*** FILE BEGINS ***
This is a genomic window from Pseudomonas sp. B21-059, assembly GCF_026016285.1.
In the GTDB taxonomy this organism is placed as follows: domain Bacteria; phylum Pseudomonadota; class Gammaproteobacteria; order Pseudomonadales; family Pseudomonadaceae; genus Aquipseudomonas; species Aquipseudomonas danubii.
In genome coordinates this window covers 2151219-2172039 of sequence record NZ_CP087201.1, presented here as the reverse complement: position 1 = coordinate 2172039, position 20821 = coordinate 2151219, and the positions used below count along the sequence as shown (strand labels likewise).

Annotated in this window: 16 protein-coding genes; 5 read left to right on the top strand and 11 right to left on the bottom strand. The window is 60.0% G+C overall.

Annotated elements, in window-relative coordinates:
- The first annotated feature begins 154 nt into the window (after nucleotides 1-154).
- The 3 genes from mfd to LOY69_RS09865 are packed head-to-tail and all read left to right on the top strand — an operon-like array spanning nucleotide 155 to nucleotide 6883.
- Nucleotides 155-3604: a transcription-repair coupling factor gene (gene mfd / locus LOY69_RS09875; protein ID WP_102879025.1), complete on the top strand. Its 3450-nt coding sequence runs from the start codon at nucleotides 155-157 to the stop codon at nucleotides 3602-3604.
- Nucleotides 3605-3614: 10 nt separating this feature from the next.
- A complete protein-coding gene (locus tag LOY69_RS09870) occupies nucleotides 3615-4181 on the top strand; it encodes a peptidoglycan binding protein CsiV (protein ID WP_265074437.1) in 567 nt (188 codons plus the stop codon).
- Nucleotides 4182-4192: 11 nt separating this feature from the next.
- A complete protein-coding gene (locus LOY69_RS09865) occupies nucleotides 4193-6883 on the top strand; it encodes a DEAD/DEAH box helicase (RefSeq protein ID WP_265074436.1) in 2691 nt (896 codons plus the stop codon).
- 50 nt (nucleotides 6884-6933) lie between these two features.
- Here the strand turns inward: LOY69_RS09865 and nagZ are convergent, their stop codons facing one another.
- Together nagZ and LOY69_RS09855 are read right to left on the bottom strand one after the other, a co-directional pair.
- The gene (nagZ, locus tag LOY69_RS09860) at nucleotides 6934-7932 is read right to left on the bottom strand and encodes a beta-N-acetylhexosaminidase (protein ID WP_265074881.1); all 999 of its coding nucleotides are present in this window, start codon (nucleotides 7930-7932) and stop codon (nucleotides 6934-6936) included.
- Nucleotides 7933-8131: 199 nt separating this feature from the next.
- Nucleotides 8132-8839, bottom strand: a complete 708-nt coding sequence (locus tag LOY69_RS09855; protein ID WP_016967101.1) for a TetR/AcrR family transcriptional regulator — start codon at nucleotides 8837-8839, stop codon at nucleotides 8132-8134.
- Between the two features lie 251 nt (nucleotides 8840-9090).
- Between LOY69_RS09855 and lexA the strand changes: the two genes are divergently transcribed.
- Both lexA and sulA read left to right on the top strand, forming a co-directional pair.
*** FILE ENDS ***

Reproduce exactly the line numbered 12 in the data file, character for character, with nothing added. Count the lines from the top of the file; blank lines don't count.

- A complete protein-coding gene (locus LOY69_RS09865) occupies nucleotides 4193-6883 on the top strand; it encodes a DEAD/DEAH box helicase (RefSeq protein ID WP_265074436.1) in 2691 nt (896 codons plus the stop codon).